Door is now open for rivals to enter the digital payment sector
BY VASCO VEN DER BOON
AMSTERDAM – Interpay, the electronic payment organisation owned by the Dutch banks, has been dropped from the tendering process to run a revolutionary new electronic ‘smart card’ ticketing system to replace the existing national bus and tram payment scheme, or strippenkaart, from 2003.
Shortly before Christmas, the board of directors of Trans Link Systems (TLS), the body administrating the bidding process, decided that the bid by Interpay and Australian partner ERG Transit Systems was to be dropped from the race, sources told Het Financieele Dagblad. The reason for the decision is not known. The surprise move has been described by some bank sources as a set for Dutch banks, as it leaves the door open for the entry of a new and large competitor into the electronic payment sector in the Netherlands.
Two groups in the bidding race. They are a consortium made up of Siemens Nederland and US IT firms EDS and Cubic and another consortium consisting of Vialis, a subsidiary of Dutch construction group Volker Wessels Stevin, consultants Accenture, Hong Kong public transport firm MTR and French IT company Thales.
The project to replace the paper card with an electronic chip card is believed to be the first nation-wide system in the world, is estimated to be worth at least 1 bn. The competition is being run by TLS on behalf of Dutch Rail NS, bus company Connexxion, and the municipal transport companies, RET (Rotterdam), HTM (The Hague) and GVB (Amsterdam).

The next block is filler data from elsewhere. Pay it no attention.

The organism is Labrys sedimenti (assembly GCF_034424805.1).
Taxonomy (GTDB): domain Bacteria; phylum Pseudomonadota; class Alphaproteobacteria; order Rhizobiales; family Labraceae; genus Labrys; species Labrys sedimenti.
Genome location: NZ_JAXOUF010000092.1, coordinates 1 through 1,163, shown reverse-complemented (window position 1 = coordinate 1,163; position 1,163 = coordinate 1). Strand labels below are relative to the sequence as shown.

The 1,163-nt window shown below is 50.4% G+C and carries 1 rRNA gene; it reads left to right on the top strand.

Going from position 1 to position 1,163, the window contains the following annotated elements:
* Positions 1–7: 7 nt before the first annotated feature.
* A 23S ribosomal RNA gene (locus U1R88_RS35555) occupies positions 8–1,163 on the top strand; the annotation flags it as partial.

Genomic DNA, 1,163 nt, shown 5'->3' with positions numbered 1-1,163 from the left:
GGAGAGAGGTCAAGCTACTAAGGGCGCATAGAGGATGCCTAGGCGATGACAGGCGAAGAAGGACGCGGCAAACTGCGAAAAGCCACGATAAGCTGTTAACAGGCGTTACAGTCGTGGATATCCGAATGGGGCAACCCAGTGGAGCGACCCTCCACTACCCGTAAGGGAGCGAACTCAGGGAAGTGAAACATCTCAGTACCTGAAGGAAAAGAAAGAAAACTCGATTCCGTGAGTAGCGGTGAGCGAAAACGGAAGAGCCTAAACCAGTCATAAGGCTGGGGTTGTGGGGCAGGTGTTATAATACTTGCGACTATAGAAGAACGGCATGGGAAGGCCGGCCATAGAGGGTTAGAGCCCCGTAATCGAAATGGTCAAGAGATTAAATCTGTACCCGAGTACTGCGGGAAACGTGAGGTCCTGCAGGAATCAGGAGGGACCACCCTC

Together these companies are responsible for 90% of the public transport in the Netherlands.
TLS have organised an additional selection round because at the moment the bids by the two consortiums are judged to be very close at the moment.
This will add four months to 12 months allocated to pick a winner. Now, the aim is to sign a contract by April to allow the introduction of the card in Rotterdam, Amsterdam and the Veluwe regions for trams, buses and the metro by Autumn 2003. The new card would go nationwide in 2004.
Similar cards introduced in Washington, Tokyo, Hong Kong and Paris have been studied intensively by the consortia bidding for the contract.
Last July, Gregory Garback, executive officer of the Washington Metropolitan Area Transport Authority, said the US city’s existing smart card was a great success.
It allows users automatic access to buses, trains and parking facilities in Washington. The card can be ‘filled up’ to the value of $ 200 (euro 192) and it can be blocked in cases of theft or loss.